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William Walker: The Loud American

A rampaging yank intent on subjugating the locals, William Walker is a man you'll read and hear about a lot while traveling in Nicaragua. His life seems like an outright exercise in madness and insane ambition. The infamous American filibustero invaded Mexico with just 45 men in 1853. He was quickly repelled and then arrested in the U.S. for conducting an illegal war. Freed, he then set his sights on Nicaragua, which was at the time rife with civil conflict and ripe for exploitation by a young intellectual and white supremacist who thought it was the United States' destiny to spread south and bring slavery with it.

Encouraged by the Nicaraguan liberals, he gathered an army of 400 mercenaries and captured Granada, declaring himself president in 1856. English was announced as the official language, slave emancipation revoked, and white settlers encouraged to move south and carve up the territory. His Nicaraguan supporters soon realized their mistake and joined the conservatives and Costa Ricans to push him out in a campaign financed by Cornelius Vanderbilt. Defeat at Rivas, followed by a cholera outbreak and desertion, forced him to flee north to New York, where he wrote a book about his adventure called War in Nicaragua (1860). Undeterred, he soon returned to Central America, was caught by the British, and was swiftly executed by a Honduran firing squad. He was 36.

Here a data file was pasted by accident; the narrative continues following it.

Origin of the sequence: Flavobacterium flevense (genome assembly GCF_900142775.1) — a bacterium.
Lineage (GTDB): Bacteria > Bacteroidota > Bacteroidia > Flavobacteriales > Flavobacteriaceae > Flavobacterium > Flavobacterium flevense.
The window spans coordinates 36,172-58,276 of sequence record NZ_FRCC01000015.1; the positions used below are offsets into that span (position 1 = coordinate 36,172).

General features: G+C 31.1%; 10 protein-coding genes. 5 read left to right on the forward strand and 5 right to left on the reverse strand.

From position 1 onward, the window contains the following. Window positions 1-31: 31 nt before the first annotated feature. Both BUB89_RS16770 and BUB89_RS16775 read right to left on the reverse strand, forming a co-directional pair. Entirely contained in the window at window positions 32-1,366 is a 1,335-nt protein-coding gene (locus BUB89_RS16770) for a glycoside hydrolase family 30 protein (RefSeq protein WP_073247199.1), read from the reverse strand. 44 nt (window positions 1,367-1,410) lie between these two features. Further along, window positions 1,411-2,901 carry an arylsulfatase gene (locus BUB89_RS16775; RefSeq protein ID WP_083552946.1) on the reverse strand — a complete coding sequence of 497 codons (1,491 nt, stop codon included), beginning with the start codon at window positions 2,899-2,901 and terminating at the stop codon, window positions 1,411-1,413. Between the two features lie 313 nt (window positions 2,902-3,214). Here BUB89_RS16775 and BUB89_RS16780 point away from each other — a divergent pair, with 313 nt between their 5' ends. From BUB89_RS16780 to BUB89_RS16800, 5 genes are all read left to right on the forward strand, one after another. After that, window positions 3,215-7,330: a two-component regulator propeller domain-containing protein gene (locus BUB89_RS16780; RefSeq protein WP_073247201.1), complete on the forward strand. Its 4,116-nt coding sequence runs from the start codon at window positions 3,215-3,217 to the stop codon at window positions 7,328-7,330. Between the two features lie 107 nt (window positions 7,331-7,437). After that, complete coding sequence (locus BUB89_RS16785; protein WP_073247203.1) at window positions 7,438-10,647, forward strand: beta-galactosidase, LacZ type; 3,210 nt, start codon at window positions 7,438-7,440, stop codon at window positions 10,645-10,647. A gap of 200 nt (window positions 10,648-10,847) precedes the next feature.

Yet taken in an historical context, Walker's endeavor to establish a U.S. colony in Nicaragua was no folly and could have easily succeeded. A child genius who graduated from university at 14, Walker enjoyed considerable support back home and was greeted to a hero's welcome whenever he returned to the States. In his initial trial for the Mexican affair, he was acquitted in just 8 minutes by a sympathetic jury. A trained doctor, lawyer, and journalist, he had his allies in Washington and the southern states who saw the annexation of Central America as manifest destiny, and Nicaragua was particularly attractive, as it offered that coveted Atlantic-Pacific water route. The U.S. officially recognized him as president in 1956. He could easily have become a Central American version of the British colonialist Cecil Rhodes, who established his own fiefdom in Africa. However, Walker's obvious intelligence did not extend to military and political matters. Tactical blunders like alienating Vanderbilt were key to his downfall. Razing Granada did not gain any favors, either. His main legacy is somewhat different from what he planned. He united a fractious region, both liberals and conservatives, Nicaraguans and Costa Ricans, in a successful attempt to oust him, and the wars against Walker are looked upon as a source of national pride.

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